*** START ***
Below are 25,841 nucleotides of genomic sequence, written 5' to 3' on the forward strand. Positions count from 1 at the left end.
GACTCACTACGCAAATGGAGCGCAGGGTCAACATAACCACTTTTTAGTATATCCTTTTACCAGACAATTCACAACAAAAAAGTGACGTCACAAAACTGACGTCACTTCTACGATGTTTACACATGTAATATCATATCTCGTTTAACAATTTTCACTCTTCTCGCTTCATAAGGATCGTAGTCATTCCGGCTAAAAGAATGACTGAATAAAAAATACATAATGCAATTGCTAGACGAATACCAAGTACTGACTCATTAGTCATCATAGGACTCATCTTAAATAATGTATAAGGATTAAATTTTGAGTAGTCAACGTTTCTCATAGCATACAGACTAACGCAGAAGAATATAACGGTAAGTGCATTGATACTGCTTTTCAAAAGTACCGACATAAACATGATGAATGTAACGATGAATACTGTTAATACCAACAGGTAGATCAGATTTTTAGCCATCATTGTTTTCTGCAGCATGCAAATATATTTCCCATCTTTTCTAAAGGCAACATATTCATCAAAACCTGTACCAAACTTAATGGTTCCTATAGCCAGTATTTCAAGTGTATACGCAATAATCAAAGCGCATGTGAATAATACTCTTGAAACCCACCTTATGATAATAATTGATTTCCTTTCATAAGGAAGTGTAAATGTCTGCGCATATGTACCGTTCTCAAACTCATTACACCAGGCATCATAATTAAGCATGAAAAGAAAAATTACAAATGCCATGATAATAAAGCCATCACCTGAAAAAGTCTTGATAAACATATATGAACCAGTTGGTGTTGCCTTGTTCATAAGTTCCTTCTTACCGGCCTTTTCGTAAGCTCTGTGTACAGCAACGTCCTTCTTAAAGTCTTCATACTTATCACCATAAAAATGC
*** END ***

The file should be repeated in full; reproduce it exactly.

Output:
Below are 25,841 nucleotides of genomic sequence, written 5' to 3' on the forward strand. Positions count from 1 at the left end.
GACTCACTACGCAAATGGAGCGCAGGGTCAACATAACCACTTTTTAGTATATCCTTTTACCAGACAATTCACAACAAAAAAGTGACGTCACAAAACTGACGTCACTTCTACGATGTTTACACATGTAATATCATATCTCGTTTAACAATTTTCACTCTTCTCGCTTCATAAGGATCGTAGTCATTCCGGCTAAAAGAATGACTGAATAAAAAATACATAATGCAATTGCTAGACGAATACCAAGTACTGACTCATTAGTCATCATAGGACTCATCTTAAATAATGTATAAGGATTAAATTTTGAGTAGTCAACGTTTCTCATAGCATACAGACTAACGCAGAAGAATATAACGGTAAGTGCATTGATACTGCTTTTCAAAAGTACCGACATAAACATGATGAATGTAACGATGAATACTGTTAATACCAACAGGTAGATCAGATTTTTAGCCATCATTGTTTTCTGCAGCATGCAAATATATTTCCCATCTTTTCTAAAGGCAACATATTCATCAAAACCTGTACCAAACTTAATGGTTCCTATAGCCAGTATTTCAAGTGTATACGCAATAATCAAAGCGCATGTGAATAATACTCTTGAAACCCACCTTATGATAATAATTGATTTCCTTTCATAAGGAAGTGTAAATGTCTGCGCATATGTACCGTTCTCAAACTCATTACACCAGGCATCATAATTAAGCATGAAAAGAAAAATTACAAATGCCATGATAATAAAGCCATCACCTGAAAAAGTCTTGATAAACATATATGAACCAGTTGGTGTTGCCTTGTTCATAAGTTCCTTCTTACCGGCCTTTTCGTAAGCTCTGTGTACAGCAACGTCCTTCTTAAAGTCTTCATACTTATCACCATAAAAATGC